Hello everyone! Since I discovered Sketchup several years ago (I have been Skecthing since release 3..pre Google) I have spent a great deal of time watching tutorials and prowling through the forums trying to learn as much about this great software as I can! Since I have been a member here I have seen some great blogs by other members about Sketchup and how to use it, so I thought I would throw my hat in the ring! I see allot of people saying I wish I could use Sketchup better, or I gotta learn Sketchup. I personally think it is one of the best tools you can use for designing woodworking and furniture projects. So I want to write this blog to try and get some of you interested in learning how to use this great tool, and to share some of the tricks and knowledge I have picked up along the way to make everyone love this software as much as I do! To me this is as important as any tool I have in my shop!
I found this little trick in the SU forum I wish I could remember who posted the original idea..I even went back and searched for it so I could give the guy credit, but I couldn’t find the thread…so let me say that I DID NOT THINK OF THIS..although I wish I had ‘cause it’s pretty neat!. But anyways this is the coolest way to make cabinet doors I have seen yet. Oh sure, you could draw all your parts and put them together but that could be time consuming and not as much fun as this method! So here goes..I wish the pics could be larger, but we are limited to 640×480, but I think you can get the idea of what I am trying to do here. Lets start off with a simple flat panel door
Next, draw the profile of the door parts 2D as if cut in half. This door has 2” wide stiles and rails 1” thick, and a 1/4” flat panel center thats 8” wide. Don’t bother with detailing the groves or joinery it wont be seen. But if you want any profiles or fancy edges on the rails and styles you would want to have that included.
Ok, next select all the geometry associated with the door profile (an easy way to select all touching geometry is to triple click) then you want to rotate your door profile so its standing perfectly vertical. You do this with the rotate tool
Ok, now here comes the fun part..while all the geometry is still selected grab the bottom corner of the profile with the move tool and move it to the center of the left hand vertical line in your size rectangle.
Now, select the follow me tool, and click on the face of your door profile. Then, you start to move it around the door size outline following the edges. Sometimes the tool wigs out a little and you will get a weird looking result…don’t worry just click undo and try again. It takes a little practice to get used to the follow me tool.
Finish by clicking back where you started and if you did it correctly, you should have something that looks like this…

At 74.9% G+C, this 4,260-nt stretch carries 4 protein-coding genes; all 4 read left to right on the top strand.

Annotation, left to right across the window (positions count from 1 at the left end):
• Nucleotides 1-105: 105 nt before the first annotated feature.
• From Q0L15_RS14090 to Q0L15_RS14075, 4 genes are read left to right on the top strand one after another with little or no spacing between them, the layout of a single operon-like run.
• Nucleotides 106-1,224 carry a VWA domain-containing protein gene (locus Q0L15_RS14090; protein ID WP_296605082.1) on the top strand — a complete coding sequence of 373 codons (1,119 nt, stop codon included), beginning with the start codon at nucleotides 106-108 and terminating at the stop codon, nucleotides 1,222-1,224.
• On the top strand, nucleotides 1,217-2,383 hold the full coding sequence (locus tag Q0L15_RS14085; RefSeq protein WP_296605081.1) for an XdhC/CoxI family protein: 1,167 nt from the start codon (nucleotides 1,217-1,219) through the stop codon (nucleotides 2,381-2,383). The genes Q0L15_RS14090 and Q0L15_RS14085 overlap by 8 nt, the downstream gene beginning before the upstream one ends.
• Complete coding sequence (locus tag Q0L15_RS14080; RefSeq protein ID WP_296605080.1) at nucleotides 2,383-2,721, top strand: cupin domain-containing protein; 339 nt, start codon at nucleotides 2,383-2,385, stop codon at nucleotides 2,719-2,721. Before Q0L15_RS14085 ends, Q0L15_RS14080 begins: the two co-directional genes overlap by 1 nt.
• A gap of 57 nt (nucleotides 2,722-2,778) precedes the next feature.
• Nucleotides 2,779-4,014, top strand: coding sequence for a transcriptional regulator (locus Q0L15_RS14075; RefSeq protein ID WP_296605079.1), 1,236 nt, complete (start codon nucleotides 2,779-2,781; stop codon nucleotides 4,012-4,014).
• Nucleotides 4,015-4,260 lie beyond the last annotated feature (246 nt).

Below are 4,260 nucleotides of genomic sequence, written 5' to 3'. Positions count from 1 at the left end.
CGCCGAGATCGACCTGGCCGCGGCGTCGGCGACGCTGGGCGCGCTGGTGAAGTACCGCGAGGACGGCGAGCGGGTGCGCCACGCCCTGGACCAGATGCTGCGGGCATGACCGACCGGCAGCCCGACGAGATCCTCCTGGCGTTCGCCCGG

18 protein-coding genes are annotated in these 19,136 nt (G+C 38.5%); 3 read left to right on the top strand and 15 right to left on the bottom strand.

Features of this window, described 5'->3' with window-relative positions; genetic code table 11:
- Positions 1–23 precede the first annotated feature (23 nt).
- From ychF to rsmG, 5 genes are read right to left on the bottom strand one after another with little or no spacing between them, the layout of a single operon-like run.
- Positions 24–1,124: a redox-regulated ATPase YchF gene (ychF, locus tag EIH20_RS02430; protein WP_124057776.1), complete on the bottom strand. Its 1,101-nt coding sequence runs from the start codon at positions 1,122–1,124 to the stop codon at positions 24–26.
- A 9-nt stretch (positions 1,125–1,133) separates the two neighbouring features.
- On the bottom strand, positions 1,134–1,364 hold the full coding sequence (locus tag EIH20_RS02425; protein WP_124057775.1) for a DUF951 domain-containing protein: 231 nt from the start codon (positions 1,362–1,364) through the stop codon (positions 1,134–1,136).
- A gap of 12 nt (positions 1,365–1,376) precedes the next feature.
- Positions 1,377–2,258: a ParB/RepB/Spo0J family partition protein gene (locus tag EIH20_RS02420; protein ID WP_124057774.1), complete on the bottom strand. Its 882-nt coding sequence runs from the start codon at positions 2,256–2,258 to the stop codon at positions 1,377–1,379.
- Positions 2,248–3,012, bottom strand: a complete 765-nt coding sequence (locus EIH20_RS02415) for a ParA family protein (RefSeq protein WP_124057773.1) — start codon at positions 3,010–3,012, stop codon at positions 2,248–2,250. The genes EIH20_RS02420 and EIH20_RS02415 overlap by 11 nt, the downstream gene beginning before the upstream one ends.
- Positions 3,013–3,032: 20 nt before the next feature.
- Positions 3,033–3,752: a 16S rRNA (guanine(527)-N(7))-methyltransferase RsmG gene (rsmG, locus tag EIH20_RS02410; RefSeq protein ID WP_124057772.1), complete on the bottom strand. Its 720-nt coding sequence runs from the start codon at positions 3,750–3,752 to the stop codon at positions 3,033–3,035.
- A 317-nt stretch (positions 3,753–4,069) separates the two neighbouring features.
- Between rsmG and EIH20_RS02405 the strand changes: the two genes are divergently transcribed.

Then get out your trusty eraser, and erase the uneeded lines and you should have this..
I know some of you guys are saying “wheres the rail and stile ends”...I hear ya man..just get out the line tool and draw them in and presto..instant flat panel cabinet door!
You could copy that one door as many times as you needed and then use the scale tool to resize it for the other cabinets, but I find if your not careful with the scale tool it changes other dimensions that you dont want changed. I think it would be just as easy to use this method to create one of each door size then copy them as needded.
So now your saying “works ok for a plain flat panel but what about a raised panel” Well lets try one..
Same size rectangle as the one we used before…
The door profile is the same only I have a 2” bevel from the center of half the panel in to the frame
Move that onto your size rectangle, snapping the lower corner to the center mark..
Then, use the follow me tool just like the last door..
If all the planets were in alignment (and your follow me tool was also) you should have a result that looks like this..
Once again we turn to Mr. eraser, carefully remove the uneeded lines (not your bevels), and draw in you rail and stile ends and just like that, before the cat has a chance to choke up a hairball you have a raised panel cabinet door!
Pretty neat huh? I thought it was when I read the original thread. You can get as fancy or as plain as you want with rail and stile edges ( coves, beads, round overs), and raised panel design just draw it in the door profile. If you rotate the door around you will notice there is no bottom on it, but most of the time if your doing a cabinet or kitchen model your only going to see the front anyways. Now go crank up your copy of Sketchup and make some doors!